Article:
These works draw you in close, only to poke at your psychic scars and make you feel again the raw heartbreak or burning shame that inflicted them. To stand in the middle of Taylor's installation is to be surrounded by leering father figures, dying friends, and taunting bullies, feeling very small indeed. The drawings reflect this vulnerability physically: Though enormous, they're rendered in thin washes of translucent color and tacked to the wall unframed, unprotected. Taylor's forms are distilled, evanescent, and exaggerated, like well-worn memories that stubbornly cling to the edge of our consciousness.
Shaun O'Dell's diagrammatic drawings, meanwhile, tap into the nebulous confluence of collective memories. Using the imagery of civics textbooks and greeting cards, O'Dell parodies our vague, impressionistic understanding of our country's origins -- the myths we accept without question, the stories we only half-remember. These are the foundations upon which our society is built, but it's been many years since we dared check them for cracks.
By asking us to reconsider old myths, O'Dell is also inviting us to pay more attention to our present course. His concern is laid bare in the installation's most literal work, The Extractor's Ghost Dance, a densely hand-printed account of current government spending on war, shady defense-industry campaign contributions, and environmental decimation, paralleled by a time line marking the atrocities committed by our early post-Colonial government in its own rabid pursuit of land and wealth.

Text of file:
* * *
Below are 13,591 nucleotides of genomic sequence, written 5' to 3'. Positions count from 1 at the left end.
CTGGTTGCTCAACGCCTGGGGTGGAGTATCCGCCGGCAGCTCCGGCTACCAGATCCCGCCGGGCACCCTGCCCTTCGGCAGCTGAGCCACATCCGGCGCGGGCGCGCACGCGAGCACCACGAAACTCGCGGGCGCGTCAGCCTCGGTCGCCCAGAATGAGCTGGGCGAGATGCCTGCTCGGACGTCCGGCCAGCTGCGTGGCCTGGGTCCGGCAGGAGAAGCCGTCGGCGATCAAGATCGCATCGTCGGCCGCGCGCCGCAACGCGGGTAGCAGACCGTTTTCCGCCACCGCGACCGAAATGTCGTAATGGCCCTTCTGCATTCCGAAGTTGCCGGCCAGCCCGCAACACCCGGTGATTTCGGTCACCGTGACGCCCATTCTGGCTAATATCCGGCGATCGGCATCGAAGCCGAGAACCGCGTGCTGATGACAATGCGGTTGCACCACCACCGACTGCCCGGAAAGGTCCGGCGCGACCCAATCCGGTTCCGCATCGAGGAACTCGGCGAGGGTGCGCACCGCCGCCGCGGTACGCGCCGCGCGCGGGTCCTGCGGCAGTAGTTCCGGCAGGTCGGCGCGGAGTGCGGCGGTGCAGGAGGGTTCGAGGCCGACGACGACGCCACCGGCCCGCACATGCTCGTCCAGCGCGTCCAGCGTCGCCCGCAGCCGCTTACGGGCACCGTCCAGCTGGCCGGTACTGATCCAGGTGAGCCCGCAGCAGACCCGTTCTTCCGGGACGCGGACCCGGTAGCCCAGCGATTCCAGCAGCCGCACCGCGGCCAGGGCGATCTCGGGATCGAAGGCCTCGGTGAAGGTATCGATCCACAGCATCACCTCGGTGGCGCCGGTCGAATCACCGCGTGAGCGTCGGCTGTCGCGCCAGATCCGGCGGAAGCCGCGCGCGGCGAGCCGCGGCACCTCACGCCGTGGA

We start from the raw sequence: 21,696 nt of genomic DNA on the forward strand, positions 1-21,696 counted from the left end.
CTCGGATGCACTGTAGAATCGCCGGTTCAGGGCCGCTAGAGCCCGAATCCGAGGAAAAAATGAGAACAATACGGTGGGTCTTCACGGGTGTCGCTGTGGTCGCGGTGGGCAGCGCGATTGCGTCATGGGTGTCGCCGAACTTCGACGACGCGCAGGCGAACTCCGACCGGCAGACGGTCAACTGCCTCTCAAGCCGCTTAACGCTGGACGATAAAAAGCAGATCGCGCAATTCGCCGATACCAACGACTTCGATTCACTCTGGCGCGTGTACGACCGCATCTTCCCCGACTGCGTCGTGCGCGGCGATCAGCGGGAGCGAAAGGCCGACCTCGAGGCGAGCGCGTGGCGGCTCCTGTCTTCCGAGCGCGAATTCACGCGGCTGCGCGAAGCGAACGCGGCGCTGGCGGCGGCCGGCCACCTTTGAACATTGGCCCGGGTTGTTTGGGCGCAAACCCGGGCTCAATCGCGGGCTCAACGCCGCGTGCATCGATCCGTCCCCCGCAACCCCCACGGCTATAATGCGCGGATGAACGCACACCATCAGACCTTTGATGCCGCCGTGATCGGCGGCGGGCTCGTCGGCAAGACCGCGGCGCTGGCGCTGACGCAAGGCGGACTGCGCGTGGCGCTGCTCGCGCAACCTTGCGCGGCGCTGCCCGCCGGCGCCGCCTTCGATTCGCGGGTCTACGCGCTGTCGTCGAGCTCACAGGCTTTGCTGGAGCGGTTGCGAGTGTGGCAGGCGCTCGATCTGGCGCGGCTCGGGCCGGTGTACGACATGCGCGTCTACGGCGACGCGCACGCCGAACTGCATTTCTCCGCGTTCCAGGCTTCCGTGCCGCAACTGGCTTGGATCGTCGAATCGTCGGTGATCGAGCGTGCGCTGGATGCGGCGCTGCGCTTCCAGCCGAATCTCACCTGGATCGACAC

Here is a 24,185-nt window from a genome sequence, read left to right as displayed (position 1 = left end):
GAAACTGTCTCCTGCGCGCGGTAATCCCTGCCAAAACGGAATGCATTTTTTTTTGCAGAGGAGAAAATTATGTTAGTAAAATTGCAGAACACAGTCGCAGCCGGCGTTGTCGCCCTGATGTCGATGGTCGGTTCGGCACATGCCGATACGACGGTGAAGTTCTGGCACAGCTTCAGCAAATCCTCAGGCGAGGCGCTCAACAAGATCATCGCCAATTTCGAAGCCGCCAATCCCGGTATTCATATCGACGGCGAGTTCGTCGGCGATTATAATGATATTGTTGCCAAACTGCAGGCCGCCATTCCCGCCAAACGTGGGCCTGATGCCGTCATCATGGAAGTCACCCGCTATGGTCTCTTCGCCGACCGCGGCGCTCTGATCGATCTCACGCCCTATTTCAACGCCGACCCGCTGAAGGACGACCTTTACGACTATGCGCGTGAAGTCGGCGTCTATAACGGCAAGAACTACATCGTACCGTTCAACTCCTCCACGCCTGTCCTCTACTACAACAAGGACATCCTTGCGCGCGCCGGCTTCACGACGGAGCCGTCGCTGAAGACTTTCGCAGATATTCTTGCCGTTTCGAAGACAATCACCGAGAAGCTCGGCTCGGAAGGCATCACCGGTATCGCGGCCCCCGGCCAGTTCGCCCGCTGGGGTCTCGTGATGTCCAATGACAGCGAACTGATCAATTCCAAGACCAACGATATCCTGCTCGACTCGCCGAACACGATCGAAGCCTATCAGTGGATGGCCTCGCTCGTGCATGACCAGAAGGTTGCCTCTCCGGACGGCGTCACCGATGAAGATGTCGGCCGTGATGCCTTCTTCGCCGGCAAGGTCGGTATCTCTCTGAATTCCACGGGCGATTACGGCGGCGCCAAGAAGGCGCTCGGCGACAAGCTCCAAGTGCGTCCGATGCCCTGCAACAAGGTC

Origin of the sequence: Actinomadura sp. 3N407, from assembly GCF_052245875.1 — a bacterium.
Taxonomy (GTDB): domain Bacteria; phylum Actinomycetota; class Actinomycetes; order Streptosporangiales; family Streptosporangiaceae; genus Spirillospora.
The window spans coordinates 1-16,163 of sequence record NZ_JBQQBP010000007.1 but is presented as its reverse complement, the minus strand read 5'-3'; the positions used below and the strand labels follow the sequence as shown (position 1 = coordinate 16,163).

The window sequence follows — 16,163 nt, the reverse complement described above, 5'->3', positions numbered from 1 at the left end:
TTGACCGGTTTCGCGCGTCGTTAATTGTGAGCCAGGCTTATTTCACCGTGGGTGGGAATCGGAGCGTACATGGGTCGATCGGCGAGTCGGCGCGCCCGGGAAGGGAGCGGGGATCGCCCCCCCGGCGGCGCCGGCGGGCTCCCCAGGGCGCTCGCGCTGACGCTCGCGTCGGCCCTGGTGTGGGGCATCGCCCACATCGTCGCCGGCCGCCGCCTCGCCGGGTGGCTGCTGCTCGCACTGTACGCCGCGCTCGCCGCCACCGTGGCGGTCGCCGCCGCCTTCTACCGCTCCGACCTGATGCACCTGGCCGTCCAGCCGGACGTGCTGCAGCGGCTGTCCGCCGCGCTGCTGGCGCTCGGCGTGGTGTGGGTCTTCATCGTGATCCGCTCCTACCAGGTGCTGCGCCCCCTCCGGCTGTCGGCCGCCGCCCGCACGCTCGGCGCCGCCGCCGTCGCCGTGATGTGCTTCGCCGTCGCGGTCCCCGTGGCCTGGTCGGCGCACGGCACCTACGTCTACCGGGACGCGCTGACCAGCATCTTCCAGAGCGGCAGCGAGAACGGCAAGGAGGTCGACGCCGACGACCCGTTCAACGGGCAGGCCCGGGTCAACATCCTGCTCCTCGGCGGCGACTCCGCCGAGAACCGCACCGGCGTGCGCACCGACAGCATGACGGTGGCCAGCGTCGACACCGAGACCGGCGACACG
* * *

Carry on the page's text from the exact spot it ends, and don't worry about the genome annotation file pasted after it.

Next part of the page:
O'Dell, like Evans, adopts (and savages) corporate marketing strategies to relay his message. His elaborate flowcharts link iconic forms, like the silhouette of a bison's head or the contours of the Mayflower, by means of a preposterously methodical series of lines and arrows. Boldly graphic and beautifully drawn, O'Dell's ideograms can nevertheless feel hopelessly indecipherable. He takes universal, exhausted symbols and wields them so personally that we can barely access the narratives they suggest.